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Innovators Launch First Indigenous-owned Video Game Company

Unique partnership aligns traditional knowledge with contemporary expertise

NEW YORK—Cook Inlet Tribal Council (CITC), along with development and publishing partner E-Line Media, announced today the launch of the first indigenous-owned video game company in the U.S.—Upper One Games, LLC—during the 10th Annual Games For Change Festival.

CITC is the leading educational, workforce development and social service provider for Alaska Native and American Indian people residing in Alaska’s largest urban area. For thousands of years, Alaska Native people have lived and worked together in challenging environments, learning and passing down knowledge, skills and values that have kept communities viable and self-sufficient over time. Through Upper One Games, CITC is embracing technology and new media to preserve and share Alaska Native culture, giving new meaning to the oral tradition of storytelling, and offering exciting new ways to engage and motivate youth throughout the world.                 

The drive for sustainability and empowerment of Alaska Native youth are at the core of what led CITC to invest in video games. “As an organization we want to be able to chart our own destiny,” said Gloria O’Neill, President and CEO of CITC. “This isn’t about the status quo; this is about pioneering a new approach to sustainability, as well as meaningful and scalable impact by creating a global video game brand infused with our values and culture.” 

CITC will partner with New York’s E-Line Media, a pioneering developer and publisher of game-based learning products and services that engage, educate and empower, helping to prepare young people for meaningful, successful lives and careers in the 21st Century.  E-Line partners with foundations, researchers and government agencies to develop and publish games for learning, health and social impact.

“CITC brings a deep commitment and powerful, new perspective to the games and impact sector,” said E-Line Media Co-Founder and President Alan Gershenfeld. “We are very excited to partner with them to help pioneer new models of game-based-learning that truly inspire youth throughout the world.”

In this unique partnership with E-Line Media, Upper One Games will co-develop and publish a variety of innovative, impact-focused commercial games that cross both the formal and informal learning channels. The partnership includes mutual investments to help ensure both companies are aligned across their impact and financial goals.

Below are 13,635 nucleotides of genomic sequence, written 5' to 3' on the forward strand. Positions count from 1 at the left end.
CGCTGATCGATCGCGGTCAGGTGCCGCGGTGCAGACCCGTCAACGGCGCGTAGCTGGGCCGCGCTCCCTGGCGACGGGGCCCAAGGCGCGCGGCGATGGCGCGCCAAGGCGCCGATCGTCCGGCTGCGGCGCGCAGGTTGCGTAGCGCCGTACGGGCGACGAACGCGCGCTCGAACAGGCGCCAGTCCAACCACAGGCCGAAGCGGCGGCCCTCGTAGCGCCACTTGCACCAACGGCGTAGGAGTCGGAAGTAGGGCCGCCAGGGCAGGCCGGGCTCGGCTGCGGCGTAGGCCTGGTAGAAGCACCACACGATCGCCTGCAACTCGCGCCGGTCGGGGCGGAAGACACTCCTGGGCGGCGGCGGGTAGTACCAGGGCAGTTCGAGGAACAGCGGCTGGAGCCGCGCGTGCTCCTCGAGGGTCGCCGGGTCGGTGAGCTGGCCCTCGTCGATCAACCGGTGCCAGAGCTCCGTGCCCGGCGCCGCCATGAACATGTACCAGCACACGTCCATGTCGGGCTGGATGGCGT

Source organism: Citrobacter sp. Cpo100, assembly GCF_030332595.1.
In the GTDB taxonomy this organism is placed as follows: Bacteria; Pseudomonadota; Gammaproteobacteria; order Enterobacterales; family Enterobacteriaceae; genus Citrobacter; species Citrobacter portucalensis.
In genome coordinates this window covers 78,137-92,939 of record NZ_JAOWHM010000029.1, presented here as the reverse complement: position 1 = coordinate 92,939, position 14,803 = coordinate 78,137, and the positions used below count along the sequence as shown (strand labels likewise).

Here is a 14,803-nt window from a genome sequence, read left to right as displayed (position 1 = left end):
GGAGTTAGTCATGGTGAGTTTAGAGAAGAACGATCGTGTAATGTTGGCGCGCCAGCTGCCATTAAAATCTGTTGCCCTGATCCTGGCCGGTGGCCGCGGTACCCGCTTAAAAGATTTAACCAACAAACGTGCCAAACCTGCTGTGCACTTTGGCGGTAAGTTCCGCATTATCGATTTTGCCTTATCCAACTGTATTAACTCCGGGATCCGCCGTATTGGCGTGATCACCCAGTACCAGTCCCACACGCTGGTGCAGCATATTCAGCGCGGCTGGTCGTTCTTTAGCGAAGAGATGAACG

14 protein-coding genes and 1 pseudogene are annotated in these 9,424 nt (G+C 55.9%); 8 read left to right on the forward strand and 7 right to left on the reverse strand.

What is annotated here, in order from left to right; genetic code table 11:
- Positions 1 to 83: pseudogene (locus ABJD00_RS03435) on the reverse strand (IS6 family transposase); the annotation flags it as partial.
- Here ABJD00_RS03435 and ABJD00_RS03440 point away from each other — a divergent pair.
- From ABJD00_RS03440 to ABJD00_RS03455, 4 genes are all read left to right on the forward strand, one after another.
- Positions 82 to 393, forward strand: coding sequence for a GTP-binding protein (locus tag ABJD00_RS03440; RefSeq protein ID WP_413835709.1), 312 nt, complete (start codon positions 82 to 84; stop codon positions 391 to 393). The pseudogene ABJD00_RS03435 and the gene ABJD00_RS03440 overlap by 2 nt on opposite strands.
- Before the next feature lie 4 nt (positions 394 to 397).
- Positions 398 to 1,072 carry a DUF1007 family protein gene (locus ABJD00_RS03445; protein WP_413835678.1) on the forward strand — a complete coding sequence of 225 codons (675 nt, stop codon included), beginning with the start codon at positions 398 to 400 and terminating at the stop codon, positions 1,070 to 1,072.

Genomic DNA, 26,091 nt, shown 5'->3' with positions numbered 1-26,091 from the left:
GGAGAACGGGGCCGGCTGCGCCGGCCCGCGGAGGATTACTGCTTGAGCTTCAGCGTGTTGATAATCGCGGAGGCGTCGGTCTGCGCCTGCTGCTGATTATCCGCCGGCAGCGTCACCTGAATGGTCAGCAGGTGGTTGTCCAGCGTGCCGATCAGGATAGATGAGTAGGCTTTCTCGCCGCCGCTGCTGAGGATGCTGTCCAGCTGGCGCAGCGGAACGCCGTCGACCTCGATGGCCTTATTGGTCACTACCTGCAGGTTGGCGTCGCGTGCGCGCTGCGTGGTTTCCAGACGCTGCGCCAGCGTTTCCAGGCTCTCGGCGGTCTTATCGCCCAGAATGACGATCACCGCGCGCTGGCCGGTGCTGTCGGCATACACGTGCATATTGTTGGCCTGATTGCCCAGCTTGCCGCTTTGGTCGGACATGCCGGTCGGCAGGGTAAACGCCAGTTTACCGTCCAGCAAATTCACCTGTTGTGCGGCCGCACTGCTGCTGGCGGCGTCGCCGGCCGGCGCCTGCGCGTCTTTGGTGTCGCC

Projects currently in development include a groundbreaking game for the consumer market based on traditional Alaskan stories, which will introduce a new approach to game-based cultural storytelling; a game-infused history curriculum slated for middle school students; and a new game-infused strategy for delivery of social services at CITC, which could have a broad influence on non-profit organizations and their service delivery nationwide.

“To create sustainable impact at scale in the sector requires talented, experienced, interdisciplinary teams,” said E-Line Co-Founder and CEO Michael Angst. “Together, with CITC, we are building a long-term partnership around shared values and objectives to achieve both impact and financial returns.”

The projects are being developed by world-class game designers with leadership and development experience on many of the industry’s top games, including Tomb Raider, Madden NFL, NHL 2K, MLB 2K, Tony Hawk Skateboarding and FrontierVille.  All team members are committed to working with Alaskan Native elders, cultural storytellers and social entrepreneurs, along with leading learning scientists, to harness the power of games to engage youth.

The combined energies of both companies have growing momentum and encompass a large network of strategic partners. “Not only do we expect Upper One Games to provide additional financial flexibility to deepen and expand our educational investment, through our partnership with E-Line and the impact-focused games we are jointly developing, we aim to fire the imaginations of a broad global audience and be part of pioneering new approaches to highly engaged learning in the U.S. and throughout the world,” said O’Neill.

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